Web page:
Winning without being the best
So I know that I’m not 1% in anything. I’m not talented enough and I’m not ambitious enough. I suppose I could try to become 1% in some obscure niche, but I’m just not motivated to do so. Life is good and I’m already winning. I wasn’t in the 1%, but I was above average in a few things.
- Academic – graduating with honor was pretty good. That’s probably in the top 10% of my class.
- Engineering – I did very well in the first few years and got great annual reviews.
- Blogging – Retire by 40 isn’t in the top 1%, but we are doing pretty well. I’m confident that we’re in the top 10%.
- Finance – Our household is in the top 10% net worth. The 10th percentile net worth starts at around a million dollars and we’re beyond that. Our income occasionally reached 10% in the past and may do so again in 2017. That’s pretty good.
Personally, I think anyone can do very well in life if they can be in the top 10%. By definition, that’s already better than 90%. Of course, it’d be even better if you can reach higher, but I’m already very happy. You probably don’t even have to be in the top 10% to be successful in life. You just need to stick to a few guiding principles. Here is how I win big in life without being the best.
- Keep going in the right direction. Life is a journey and the key to winning is to keep going in the right direction. You just need to keep improving every year like I did in school. You can increase your knowledge every year by learning new things. Your finance should improve consistently and life should get better as time goes by. If life isn’t improving, then you’re doing something wrong. You’ve got to turn it around somehow. Everyone should be better off than 4 years ago. Having long term goals can really help you focus here.
- Avoid huge screw ups. Of course, life isn’t always going to be a smooth flight. There’s bound to be some turbulence along the way. We just have to take the bumps in stride and get back on course. There are some obvious problems in life that we can avoid, though. For example, overindulgence in alcohol and drugs can completely screw up your life. Some mistakes are okay, but we need to avoid huge screw ups. More samples – 10 easy ways to sabotage your finance.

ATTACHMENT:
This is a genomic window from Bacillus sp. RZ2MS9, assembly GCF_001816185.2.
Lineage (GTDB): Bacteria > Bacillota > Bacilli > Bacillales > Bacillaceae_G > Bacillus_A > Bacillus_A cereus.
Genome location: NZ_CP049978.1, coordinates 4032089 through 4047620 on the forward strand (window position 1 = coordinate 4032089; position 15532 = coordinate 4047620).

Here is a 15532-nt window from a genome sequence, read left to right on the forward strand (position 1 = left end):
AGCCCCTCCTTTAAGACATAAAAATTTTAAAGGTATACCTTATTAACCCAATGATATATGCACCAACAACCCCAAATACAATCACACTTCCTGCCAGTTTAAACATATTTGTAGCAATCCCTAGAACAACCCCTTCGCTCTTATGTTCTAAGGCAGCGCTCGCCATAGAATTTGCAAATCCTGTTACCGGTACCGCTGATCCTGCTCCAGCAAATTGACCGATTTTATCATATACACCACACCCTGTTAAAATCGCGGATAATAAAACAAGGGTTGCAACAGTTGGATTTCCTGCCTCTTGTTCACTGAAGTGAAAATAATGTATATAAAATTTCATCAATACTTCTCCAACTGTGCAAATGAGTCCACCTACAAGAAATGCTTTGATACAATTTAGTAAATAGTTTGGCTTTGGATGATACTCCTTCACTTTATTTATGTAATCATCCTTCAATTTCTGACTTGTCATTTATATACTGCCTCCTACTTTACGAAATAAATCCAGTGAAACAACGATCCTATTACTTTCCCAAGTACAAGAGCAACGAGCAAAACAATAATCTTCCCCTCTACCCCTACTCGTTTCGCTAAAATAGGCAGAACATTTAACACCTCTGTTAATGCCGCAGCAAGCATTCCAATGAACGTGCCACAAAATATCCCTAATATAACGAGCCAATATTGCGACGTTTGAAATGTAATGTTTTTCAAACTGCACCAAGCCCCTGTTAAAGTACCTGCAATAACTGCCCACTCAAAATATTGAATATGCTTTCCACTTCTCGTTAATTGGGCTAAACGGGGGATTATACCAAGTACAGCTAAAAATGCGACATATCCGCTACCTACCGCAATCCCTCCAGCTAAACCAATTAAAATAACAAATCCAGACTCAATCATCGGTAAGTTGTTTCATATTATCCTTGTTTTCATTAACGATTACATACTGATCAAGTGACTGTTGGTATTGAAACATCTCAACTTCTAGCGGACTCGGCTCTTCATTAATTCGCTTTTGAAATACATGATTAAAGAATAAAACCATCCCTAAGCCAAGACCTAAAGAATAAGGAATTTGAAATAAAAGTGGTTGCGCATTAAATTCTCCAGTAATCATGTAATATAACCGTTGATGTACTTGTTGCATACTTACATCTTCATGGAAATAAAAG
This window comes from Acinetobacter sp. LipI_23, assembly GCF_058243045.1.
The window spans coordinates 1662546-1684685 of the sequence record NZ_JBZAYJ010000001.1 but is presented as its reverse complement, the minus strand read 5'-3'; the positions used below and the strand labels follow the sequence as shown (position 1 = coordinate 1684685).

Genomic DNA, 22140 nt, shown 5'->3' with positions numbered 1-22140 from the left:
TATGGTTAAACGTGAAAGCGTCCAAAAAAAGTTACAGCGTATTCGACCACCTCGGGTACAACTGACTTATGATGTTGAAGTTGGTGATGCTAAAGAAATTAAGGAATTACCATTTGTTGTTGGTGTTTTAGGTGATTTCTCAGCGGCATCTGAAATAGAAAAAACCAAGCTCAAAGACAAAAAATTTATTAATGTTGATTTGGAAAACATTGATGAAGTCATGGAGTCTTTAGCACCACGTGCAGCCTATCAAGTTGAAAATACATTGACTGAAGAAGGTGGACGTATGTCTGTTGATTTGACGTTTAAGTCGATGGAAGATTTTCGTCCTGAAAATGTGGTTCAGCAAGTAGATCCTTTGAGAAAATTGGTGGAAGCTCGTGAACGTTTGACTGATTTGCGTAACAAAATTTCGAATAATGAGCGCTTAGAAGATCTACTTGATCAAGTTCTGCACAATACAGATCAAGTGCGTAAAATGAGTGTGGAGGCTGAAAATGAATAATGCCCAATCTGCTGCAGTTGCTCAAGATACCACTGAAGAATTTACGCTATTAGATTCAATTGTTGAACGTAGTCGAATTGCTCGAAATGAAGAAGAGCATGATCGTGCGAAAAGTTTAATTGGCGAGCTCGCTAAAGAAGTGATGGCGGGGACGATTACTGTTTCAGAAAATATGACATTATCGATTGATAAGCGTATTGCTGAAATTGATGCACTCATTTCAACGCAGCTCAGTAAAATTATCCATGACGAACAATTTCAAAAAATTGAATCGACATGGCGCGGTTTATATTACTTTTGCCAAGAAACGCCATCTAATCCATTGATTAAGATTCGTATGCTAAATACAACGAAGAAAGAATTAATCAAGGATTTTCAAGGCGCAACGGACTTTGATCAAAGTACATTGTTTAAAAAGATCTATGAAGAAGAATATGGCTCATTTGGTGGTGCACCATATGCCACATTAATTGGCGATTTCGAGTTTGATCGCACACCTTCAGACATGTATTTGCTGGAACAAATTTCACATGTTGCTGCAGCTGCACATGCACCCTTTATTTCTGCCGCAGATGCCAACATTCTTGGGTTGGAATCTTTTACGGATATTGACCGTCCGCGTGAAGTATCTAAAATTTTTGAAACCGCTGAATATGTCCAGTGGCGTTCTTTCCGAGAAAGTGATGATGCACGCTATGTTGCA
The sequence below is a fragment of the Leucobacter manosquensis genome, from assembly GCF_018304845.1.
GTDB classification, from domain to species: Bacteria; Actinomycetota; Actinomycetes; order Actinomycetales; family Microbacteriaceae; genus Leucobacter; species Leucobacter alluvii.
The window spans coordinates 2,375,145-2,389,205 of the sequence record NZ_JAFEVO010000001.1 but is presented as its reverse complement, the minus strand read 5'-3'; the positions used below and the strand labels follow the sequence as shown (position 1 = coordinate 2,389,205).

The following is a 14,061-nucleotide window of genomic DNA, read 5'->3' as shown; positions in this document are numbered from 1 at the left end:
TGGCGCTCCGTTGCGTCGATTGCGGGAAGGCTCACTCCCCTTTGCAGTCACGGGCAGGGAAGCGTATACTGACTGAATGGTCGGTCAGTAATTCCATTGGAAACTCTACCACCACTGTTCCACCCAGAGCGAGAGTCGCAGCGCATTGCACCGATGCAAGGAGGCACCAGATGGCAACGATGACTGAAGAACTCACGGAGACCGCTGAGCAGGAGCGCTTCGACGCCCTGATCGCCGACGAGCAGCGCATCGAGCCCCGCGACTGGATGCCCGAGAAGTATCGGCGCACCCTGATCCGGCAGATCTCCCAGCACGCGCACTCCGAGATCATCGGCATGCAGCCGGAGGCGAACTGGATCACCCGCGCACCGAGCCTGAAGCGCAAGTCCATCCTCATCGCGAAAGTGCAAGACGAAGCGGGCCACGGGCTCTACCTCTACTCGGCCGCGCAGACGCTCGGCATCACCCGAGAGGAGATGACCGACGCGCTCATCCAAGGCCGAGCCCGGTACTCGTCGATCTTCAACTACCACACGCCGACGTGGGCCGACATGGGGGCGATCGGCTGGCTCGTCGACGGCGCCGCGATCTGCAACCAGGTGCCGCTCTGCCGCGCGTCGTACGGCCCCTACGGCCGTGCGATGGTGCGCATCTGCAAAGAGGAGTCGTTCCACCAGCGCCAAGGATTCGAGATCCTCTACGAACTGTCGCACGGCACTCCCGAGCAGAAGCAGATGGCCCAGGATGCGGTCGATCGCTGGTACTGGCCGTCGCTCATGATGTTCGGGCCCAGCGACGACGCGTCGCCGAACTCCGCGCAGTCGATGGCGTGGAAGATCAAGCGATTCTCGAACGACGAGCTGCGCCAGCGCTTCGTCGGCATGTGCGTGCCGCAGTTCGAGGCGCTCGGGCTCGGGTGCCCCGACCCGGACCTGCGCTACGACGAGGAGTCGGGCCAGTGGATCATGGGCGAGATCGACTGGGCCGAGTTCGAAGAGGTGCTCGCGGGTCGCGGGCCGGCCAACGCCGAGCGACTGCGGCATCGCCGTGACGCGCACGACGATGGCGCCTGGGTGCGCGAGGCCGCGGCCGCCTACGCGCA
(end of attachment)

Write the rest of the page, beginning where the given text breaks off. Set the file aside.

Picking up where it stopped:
- Be lucky. This one is a bit hard to explain. I am a lucky guy and things often go my way. I started an early retirement blog in 2010 which was a very lucky time to do so. It’s much more difficult to stand out today with so many excellent blogs on the internet. I married a very smart woman and we have a great marriage. She went off to Peace Corps for a few years after college and most people didn’t think we’d get back together. I persevered and got her back, though. Our net worth kept increasing even after I quit working full time 5 years ago. Things just seem to work out well for me and I’ve been very lucky. Luck isn’t all chance, though. A lot of it is hard work too. How to be luckier? That’s a whole another topic by itself. I’ll have to work on that post so check back next week.
Alright, those are my guiding principles. You don’t have to be 1% to win big in life. An average guy like me can also do extremely well. Lastly, I’d say don’t measure your success with other people’s yardstick. You just have to find your own definition of success and go for it. I’m sure a lot of people don’t think I’m winning in life, but I don’t really care what they say. I’m financially comfortable and I enjoy a great life with my family. What could be better? I’m definitely winning big in life.
Are you a top 1% in something? If not, how do you find success in life? What are your guiding principles?
Follow up post – How to Be Lucky in Life
Image credit Marcus Cederberg
For 2018, Joe plans to diversify his passive income by investing in US heartland real estate through RealtyShares. He has 3 rental units in Portland and he believes the local market is getting overpriced.
Joe highly recommends Personal Capital for DIY investors. He logs on to Personal Capital almost daily to check his cash flow and net worth. They have many useful tools that will help every investor analyze their portfolio and plan for retirement.